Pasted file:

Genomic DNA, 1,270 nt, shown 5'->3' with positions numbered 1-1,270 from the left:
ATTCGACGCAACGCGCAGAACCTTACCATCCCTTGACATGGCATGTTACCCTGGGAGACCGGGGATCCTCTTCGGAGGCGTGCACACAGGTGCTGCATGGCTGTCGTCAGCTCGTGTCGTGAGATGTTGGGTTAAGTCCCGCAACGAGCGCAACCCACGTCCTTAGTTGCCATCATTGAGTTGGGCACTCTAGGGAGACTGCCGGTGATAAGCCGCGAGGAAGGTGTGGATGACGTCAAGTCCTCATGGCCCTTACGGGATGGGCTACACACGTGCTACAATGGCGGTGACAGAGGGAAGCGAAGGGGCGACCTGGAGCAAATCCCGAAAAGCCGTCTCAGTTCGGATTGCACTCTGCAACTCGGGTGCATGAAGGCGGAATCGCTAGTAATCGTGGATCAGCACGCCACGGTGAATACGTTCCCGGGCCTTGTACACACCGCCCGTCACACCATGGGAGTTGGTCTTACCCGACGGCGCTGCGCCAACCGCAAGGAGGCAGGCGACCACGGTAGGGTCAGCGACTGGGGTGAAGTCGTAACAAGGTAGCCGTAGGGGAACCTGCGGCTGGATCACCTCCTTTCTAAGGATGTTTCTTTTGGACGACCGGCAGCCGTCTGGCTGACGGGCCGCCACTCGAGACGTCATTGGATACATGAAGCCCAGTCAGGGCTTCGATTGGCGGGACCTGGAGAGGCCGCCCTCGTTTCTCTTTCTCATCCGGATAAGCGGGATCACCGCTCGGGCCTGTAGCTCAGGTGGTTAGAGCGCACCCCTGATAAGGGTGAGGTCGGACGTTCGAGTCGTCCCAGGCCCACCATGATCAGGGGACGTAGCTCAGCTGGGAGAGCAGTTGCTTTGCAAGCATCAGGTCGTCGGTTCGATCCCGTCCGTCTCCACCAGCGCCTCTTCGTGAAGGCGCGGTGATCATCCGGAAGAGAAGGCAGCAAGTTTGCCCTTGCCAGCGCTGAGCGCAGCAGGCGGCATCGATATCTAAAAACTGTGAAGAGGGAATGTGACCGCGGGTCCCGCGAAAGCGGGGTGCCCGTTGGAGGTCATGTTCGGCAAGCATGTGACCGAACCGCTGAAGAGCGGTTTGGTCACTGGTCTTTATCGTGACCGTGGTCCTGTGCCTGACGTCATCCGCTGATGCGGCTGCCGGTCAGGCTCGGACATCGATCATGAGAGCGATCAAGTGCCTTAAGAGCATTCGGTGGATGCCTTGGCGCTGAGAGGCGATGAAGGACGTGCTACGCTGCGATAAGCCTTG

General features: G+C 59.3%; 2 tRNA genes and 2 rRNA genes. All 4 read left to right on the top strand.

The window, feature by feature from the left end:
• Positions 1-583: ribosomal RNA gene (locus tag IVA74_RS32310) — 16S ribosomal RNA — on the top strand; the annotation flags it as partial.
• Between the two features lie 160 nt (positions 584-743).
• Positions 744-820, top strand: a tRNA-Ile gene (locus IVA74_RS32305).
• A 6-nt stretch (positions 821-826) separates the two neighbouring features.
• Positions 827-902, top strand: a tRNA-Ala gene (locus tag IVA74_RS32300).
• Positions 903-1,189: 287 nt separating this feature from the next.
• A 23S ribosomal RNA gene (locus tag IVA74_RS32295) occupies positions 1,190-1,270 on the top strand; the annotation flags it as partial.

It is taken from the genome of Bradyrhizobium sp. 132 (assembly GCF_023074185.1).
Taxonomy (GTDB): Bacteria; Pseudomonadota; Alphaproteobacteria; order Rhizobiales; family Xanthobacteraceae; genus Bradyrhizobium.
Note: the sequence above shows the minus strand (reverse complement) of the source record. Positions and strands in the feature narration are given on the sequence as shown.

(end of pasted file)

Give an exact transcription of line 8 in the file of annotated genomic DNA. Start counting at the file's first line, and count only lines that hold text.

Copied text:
• A 6-nt stretch (positions 821-826) separates the two neighbouring features.